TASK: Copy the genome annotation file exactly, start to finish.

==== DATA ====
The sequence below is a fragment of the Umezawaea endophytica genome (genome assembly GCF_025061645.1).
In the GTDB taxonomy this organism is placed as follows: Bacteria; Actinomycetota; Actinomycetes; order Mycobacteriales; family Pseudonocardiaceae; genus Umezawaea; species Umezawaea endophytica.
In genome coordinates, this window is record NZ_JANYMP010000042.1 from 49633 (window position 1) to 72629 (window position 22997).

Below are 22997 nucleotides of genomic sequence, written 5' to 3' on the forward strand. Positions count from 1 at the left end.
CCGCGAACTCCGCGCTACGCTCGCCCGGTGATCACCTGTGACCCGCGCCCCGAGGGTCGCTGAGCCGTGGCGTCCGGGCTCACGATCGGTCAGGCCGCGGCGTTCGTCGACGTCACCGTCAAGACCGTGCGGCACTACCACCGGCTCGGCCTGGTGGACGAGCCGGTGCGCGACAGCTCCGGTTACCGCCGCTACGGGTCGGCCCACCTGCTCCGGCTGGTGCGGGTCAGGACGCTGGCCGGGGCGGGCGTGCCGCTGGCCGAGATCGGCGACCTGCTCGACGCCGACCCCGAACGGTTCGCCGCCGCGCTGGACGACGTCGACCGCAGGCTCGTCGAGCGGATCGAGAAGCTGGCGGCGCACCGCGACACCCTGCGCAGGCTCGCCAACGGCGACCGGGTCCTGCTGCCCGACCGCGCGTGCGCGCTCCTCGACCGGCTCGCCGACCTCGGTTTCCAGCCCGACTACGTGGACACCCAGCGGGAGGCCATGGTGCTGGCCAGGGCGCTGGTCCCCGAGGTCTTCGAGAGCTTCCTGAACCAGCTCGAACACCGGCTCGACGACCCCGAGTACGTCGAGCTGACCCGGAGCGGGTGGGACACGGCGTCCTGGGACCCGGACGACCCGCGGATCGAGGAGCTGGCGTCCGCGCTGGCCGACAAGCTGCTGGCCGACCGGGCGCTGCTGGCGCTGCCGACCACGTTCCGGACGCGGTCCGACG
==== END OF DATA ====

The sequence below is a fragment of the Umezawaea endophytica genome (genome assembly GCF_025061645.1).
In the GTDB taxonomy this organism is placed as follows: Bacteria; Actinomycetota; Actinomycetes; order Mycobacteriales; family Pseudonocardiaceae; genus Umezawaea; species Umezawaea endophytica.
In genome coordinates, this window is record NZ_JANYMP010000042.1 from 49633 (window position 1) to 72629 (window position 22997).

Below are 22997 nucleotides of genomic sequence, written 5' to 3' on the forward strand. Positions count from 1 at the left end.
CCGCGAACTCCGCGCTACGCTCGCCCGGTGATCACCTGTGACCCGCGCCCCGAGGGTCGCTGAGCCGTGGCGTCCGGGCTCACGATCGGTCAGGCCGCGGCGTTCGTCGACGTCACCGTCAAGACCGTGCGGCACTACCACCGGCTCGGCCTGGTGGACGAGCCGGTGCGCGACAGCTCCGGTTACCGCCGCTACGGGTCGGCCCACCTGCTCCGGCTGGTGCGGGTCAGGACGCTGGCCGGGGCGGGCGTGCCGCTGGCCGAGATCGGCGACCTGCTCGACGCCGACCCCGAACGGTTCGCCGCCGCGCTGGACGACGTCGACCGCAGGCTCGTCGAGCGGATCGAGAAGCTGGCGGCGCACCGCGACACCCTGCGCAGGCTCGCCAACGGCGACCGGGTCCTGCTGCCCGACCGCGCGTGCGCGCTCCTCGACCGGCTCGCCGACCTCGGTTTCCAGCCCGACTACGTGGACACCCAGCGGGAGGCCATGGTGCTGGCCAGGGCGCTGGTCCCCGAGGTCTTCGAGAGCTTCCTGAACCAGCTCGAACACCGGCTCGACGACCCCGAGTACGTCGAGCTGACCCGGAGCGGGTGGGACACGGCGTCCTGGGACCCGGACGACCCGCGGATCGAGGAGCTGGCGTCCGCGCTGGCCGACAAGCTGCTGGCCGACCGGGCGCTGCTGGCGCTGCCGACCACGTTCCGGACGCGGTCCGACG